Browse Prior Art Database

STRUCTURING COMPLEX PROCESSES

IP.com Disclosure Number: IPCOM000148453D
Original Publication Date: 1969-May-02
Included in the Prior Art Database: 2007-Mar-30
Document File: 36 page(s) / 2M

Publishing Venue

Software Patent Institute

Related People

Horning, J.J.: AUTHOR [+3]

Abstract

J. J. Horning Stanford University B. Randell*

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STRUCTURING COMPLEX PROCESSES

J. J. Horning Stanford University
B. Randell*

   Research Division Yorktown Heights, New York

ABSTRACT: The general concept of a "process" has become increas- ingly used both as a tool for gaining an understanding of complex computer systems, and as a basis for organizing their design, This has occurred despite a lack of general agreement on even an informal definition of the concept.

     The present paper is an attempt to remedy this situation, by providing a logical framework which facilitates the definition and extended discussions of concepts such as "process", "program", "pro- cessor", "interpreter", and "co-routine''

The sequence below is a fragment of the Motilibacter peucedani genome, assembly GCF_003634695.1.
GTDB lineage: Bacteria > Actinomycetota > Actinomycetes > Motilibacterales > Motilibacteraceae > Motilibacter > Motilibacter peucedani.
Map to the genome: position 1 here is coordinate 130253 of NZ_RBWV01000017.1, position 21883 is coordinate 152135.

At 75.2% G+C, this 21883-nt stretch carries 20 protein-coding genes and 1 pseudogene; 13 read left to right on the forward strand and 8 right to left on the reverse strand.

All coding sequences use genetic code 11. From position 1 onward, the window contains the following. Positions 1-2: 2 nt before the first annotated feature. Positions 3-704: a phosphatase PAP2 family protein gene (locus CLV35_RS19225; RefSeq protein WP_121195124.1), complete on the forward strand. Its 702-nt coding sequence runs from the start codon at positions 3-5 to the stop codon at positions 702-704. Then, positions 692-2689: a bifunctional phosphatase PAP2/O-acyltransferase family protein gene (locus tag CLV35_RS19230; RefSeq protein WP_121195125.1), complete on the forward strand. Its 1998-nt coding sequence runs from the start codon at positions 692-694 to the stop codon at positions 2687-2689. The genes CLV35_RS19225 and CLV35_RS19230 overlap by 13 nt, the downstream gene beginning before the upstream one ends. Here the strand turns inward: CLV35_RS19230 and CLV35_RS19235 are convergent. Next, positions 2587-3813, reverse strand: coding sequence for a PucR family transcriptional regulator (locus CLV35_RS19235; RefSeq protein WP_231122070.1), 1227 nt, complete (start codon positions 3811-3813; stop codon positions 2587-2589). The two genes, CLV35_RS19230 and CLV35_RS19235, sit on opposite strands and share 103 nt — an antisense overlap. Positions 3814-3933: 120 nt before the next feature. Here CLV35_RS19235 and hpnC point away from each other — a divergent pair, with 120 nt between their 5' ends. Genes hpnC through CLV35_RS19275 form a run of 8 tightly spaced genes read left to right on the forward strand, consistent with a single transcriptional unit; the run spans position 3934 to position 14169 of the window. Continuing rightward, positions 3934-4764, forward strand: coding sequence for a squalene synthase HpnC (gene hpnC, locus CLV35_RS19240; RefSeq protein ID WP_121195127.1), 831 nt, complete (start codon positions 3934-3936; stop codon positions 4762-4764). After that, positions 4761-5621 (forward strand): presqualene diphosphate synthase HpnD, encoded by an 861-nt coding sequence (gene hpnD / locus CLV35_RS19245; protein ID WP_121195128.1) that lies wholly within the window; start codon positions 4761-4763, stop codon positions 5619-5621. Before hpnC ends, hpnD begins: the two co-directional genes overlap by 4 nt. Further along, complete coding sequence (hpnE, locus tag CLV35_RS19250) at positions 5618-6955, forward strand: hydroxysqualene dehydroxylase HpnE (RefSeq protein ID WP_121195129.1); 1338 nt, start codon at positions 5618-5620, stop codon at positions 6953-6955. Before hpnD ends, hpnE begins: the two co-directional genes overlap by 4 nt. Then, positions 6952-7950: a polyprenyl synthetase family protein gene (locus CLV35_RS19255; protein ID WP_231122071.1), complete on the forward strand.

. In particular the paper concentrates on techniques for the structuring out of simple sequen- tial processes, of processes which mirror the behavior of complex computer systems.

*Present add~ess: The Compllting Laboratory, University of Newcastle upon Tyne, England.

RC 2459 (# 11912)
May 2, 1969
Systems organization

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TABLE OF CONTENTS

INTRODUCTION
SEQUENTIAL PROCESSES
EQUIVALENCE OF PROCESSES
THE COMBINATION OF PROCESSES
4.1 Elementary Forms of Combination
4.2 Co-existing Processes
4.3 Parallelism
4.4 Co-operation of Asynchronous Processes
4.5 Process Switching
MULTI-LEVEL PROCESSES
5.1 Defining One Process by Another
5.2 Programmable Processors
5.3 Description of Processes
5.4 Creation of Processes
THE USES OF STRUCTURE
6.1 Design Methodology
6.2 Improved Systems
CONCLUSIONS
ACKNOWLEDGEMENTS
REFERENCES

APPENDIX: FORMAL DEFINITIONS

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1. INTRODUCTION block diagram. "

and as a 'process' in Simula 173:

     The complexity of current large-scale computer systems, incorporating sophisticated operating systems, is reflected
in the difficulties that have been experienced in their design ana construction. In fact even the problems of gaining an understanding of the behavior of an existing complex computer system can be immense.

    One of our best methods of coping with complexity is 'divide and conquer'. The important question is: what units of decomposition are most appropriate for understanding, and designing, complex computer systems? The standard unit of decomposition for the program text of an operating system, as for any other large program, is the subroutine. However, when one is concerned with the dynamic behavior of an e...